Maternal distress during pregnancy increases plasma levels of cortisol and corticotrophin releasing hormone in the mother and foetus. These may contribute to insulin resistance and behaviour disorders in their offspring that include attention and learning deficits, generalized anxiety and depression. The changes in behaviour, with or independent of alterations in the function of the hypothalamic pituitary adrenal (HPA) axis, can be induced by prenatal stress in laboratory rodents and non-human primates. The appearance of such changes depends on the timing of the maternal stress, its intensity and duration, gender of the offspring and is associated with structural changes in the hippocampus, frontal cortex, amygdala and nucleus accumbens. The dysregulation of the HPA axis and behaviour changes can be prevented by maternal adrenalectomy. However, only the increased anxiety and alterations in HPA axis are re-instated by maternal injection of corticosterone.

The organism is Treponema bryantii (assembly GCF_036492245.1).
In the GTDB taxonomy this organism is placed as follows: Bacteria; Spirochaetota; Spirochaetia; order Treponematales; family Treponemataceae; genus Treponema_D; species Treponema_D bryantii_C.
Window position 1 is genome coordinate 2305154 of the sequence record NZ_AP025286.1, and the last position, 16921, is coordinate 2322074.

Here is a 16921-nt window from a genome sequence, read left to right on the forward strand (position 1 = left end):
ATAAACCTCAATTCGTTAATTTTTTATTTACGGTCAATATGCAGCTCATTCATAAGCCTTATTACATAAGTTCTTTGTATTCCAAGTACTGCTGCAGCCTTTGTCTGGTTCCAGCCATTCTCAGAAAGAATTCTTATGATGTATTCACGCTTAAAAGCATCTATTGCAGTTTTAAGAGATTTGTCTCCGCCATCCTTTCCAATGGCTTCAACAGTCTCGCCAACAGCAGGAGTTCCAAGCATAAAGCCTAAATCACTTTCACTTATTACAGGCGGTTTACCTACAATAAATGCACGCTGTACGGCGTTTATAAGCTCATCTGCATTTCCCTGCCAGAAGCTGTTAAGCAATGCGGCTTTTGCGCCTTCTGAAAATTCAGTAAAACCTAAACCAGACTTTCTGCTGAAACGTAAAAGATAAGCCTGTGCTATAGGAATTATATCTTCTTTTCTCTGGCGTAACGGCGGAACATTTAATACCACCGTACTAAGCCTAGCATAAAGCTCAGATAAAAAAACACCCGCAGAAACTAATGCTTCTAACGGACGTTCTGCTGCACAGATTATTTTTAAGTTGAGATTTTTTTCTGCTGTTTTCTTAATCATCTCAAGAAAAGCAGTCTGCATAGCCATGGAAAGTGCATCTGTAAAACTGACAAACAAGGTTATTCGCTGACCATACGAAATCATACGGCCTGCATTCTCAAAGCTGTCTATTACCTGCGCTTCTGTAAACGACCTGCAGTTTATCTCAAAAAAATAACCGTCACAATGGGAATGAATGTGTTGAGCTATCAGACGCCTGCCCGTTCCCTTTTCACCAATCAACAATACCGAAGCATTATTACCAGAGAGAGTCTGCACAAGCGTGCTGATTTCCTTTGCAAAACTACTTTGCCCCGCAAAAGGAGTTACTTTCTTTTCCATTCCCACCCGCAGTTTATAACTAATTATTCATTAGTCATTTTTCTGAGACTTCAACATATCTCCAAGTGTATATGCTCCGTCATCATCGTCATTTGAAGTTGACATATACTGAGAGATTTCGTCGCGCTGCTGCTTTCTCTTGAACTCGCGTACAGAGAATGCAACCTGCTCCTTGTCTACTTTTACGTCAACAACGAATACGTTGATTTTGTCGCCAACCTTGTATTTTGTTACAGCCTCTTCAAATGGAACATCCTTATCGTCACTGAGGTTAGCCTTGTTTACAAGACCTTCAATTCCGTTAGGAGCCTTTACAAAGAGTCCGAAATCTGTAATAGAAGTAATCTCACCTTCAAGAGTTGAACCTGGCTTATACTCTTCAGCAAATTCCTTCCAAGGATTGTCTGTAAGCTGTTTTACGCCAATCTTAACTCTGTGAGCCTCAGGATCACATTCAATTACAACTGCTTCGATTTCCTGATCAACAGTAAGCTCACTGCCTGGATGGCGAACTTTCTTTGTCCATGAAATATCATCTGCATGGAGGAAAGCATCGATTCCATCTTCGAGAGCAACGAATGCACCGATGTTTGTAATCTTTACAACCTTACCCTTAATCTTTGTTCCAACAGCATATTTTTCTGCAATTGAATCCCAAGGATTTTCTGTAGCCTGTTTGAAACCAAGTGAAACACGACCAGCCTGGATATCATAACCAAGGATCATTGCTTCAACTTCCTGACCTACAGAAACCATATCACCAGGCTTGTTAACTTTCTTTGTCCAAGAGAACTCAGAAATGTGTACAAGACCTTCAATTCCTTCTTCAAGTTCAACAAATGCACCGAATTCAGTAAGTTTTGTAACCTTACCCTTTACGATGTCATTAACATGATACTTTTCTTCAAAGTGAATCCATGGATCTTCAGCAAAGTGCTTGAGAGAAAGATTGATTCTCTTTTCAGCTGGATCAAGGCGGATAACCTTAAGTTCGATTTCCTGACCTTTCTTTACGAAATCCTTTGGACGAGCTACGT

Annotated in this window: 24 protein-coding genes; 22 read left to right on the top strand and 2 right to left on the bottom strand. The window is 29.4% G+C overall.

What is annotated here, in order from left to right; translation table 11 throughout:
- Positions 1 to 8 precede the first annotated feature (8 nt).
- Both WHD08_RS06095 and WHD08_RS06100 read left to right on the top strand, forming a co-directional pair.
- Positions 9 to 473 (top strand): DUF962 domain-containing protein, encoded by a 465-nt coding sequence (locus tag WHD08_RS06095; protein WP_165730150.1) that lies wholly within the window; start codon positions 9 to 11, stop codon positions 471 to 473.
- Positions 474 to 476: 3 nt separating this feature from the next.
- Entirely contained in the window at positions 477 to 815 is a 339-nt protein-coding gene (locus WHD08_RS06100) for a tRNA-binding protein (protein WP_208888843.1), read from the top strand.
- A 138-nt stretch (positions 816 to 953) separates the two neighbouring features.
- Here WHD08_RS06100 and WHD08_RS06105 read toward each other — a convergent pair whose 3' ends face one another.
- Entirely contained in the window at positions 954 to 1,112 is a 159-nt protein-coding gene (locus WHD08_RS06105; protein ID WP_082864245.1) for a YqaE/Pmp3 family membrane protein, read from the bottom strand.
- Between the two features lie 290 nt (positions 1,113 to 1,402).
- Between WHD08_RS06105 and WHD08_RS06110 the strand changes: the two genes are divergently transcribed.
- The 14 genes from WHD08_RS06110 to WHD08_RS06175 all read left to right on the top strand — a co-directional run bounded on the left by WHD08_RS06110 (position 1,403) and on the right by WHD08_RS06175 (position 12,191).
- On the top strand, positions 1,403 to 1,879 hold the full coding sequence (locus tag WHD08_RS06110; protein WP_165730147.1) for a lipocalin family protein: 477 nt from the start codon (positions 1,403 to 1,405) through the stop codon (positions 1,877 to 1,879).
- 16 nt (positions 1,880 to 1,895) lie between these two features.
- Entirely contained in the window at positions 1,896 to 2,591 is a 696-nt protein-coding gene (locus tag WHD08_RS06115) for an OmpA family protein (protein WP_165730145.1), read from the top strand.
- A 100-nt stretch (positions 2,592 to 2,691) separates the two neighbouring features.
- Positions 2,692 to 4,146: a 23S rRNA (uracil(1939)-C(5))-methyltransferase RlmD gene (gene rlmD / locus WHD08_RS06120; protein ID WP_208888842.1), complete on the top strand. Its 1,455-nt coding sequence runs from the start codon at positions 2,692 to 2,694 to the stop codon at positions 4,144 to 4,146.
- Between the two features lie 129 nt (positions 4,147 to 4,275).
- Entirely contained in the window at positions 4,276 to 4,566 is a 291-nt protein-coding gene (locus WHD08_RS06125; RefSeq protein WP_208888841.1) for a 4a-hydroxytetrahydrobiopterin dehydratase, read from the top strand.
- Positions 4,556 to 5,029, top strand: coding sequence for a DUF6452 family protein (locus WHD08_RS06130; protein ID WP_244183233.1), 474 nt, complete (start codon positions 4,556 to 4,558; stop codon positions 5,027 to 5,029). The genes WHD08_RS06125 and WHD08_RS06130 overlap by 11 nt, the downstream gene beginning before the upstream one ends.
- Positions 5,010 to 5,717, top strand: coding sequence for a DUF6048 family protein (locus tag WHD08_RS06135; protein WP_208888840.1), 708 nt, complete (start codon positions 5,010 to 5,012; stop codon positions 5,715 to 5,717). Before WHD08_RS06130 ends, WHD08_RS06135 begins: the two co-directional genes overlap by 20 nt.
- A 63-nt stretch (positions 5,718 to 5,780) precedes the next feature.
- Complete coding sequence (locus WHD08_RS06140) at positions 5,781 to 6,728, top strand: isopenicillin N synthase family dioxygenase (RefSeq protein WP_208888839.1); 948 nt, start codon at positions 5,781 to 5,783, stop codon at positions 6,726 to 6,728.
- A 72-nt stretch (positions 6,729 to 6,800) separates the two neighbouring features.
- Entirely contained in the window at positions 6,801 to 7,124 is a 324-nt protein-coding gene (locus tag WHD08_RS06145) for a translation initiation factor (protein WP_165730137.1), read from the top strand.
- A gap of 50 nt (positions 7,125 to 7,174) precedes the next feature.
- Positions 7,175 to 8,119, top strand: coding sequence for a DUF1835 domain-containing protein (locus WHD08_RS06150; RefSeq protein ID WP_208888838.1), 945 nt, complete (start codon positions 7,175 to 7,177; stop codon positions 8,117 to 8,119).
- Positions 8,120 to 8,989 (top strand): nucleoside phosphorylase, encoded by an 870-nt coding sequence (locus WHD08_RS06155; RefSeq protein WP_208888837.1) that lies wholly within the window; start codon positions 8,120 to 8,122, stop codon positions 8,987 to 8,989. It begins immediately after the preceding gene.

Conclusion: Excess circulating maternal stress hormones alter the programming of foetal neurons, and together with genetic factors, the postnatal environment and quality of maternal attention, determine the behaviour of the offspring.